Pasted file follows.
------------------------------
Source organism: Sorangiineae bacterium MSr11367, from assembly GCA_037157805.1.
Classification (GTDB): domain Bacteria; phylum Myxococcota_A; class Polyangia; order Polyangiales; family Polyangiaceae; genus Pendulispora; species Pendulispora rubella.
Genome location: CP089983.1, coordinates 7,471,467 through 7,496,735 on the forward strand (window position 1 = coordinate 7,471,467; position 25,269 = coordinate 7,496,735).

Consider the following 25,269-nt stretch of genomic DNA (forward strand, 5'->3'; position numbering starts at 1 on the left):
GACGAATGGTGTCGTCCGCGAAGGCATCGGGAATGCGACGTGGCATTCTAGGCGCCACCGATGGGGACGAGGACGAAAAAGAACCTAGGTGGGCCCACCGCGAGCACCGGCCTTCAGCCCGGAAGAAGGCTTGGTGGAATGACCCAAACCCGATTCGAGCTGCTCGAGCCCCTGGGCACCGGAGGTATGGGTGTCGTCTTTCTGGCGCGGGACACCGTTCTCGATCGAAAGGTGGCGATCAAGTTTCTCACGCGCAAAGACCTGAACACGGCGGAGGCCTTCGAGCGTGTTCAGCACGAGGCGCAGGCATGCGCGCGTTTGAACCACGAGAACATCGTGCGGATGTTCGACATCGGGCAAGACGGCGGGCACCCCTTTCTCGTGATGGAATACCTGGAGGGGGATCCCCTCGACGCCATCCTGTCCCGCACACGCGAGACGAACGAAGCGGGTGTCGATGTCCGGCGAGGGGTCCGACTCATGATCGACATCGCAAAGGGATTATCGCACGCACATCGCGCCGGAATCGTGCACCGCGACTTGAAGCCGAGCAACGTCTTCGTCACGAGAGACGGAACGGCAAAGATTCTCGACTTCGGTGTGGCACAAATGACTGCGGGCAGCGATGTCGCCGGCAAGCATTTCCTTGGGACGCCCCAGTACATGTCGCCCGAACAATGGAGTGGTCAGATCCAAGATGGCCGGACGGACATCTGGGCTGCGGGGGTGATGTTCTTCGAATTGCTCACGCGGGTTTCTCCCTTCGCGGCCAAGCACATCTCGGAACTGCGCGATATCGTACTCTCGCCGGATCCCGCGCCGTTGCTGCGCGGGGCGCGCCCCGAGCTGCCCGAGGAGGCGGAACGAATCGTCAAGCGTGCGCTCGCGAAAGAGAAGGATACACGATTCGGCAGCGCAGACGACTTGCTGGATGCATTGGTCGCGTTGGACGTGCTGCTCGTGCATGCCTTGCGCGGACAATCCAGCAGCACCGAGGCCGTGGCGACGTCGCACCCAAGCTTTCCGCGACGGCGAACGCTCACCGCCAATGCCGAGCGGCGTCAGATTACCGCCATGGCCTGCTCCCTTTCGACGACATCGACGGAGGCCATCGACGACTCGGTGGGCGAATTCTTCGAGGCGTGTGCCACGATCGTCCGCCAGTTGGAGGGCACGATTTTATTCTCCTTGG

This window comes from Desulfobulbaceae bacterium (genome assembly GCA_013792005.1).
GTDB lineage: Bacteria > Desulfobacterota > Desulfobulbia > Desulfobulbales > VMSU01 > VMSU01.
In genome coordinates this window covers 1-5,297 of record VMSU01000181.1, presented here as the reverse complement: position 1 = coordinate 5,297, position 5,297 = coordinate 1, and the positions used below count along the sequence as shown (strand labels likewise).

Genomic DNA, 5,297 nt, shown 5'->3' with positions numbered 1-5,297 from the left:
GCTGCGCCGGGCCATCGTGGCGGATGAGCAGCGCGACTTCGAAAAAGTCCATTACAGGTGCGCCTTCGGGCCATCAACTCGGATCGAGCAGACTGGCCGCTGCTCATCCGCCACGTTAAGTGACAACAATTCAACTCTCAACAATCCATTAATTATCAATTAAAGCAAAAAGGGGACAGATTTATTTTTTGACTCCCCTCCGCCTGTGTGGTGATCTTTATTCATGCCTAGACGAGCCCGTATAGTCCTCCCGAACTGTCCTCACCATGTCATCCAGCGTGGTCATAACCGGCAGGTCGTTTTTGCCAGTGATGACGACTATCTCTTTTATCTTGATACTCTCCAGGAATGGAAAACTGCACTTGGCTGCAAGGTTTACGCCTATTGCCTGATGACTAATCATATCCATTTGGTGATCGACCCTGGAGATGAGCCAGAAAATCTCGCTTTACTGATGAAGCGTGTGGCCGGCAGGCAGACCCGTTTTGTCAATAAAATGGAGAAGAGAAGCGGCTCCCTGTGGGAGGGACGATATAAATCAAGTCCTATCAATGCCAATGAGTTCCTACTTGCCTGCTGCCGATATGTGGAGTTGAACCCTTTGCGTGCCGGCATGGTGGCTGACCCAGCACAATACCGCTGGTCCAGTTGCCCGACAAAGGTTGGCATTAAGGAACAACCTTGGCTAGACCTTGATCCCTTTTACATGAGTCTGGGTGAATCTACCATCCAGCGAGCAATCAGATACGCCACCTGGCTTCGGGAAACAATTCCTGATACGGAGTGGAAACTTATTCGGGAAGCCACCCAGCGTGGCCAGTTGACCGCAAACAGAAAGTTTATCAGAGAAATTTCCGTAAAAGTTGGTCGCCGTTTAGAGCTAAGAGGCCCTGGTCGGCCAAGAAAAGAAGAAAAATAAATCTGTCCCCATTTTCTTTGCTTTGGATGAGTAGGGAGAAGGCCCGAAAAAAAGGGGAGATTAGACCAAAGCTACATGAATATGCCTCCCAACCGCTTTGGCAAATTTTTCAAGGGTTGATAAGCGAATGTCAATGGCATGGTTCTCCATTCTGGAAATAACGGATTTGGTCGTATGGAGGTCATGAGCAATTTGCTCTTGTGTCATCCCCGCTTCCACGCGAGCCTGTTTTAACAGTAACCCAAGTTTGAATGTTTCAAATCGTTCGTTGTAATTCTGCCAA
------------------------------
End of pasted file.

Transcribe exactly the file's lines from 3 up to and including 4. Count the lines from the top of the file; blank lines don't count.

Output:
Genome location: CP089983.1, coordinates 7,471,467 through 7,496,735 on the forward strand (window position 1 = coordinate 7,471,467; position 25,269 = coordinate 7,496,735).

Consider the following 25,269-nt stretch of genomic DNA (forward strand, 5'->3'; position numbering starts at 1 on the left):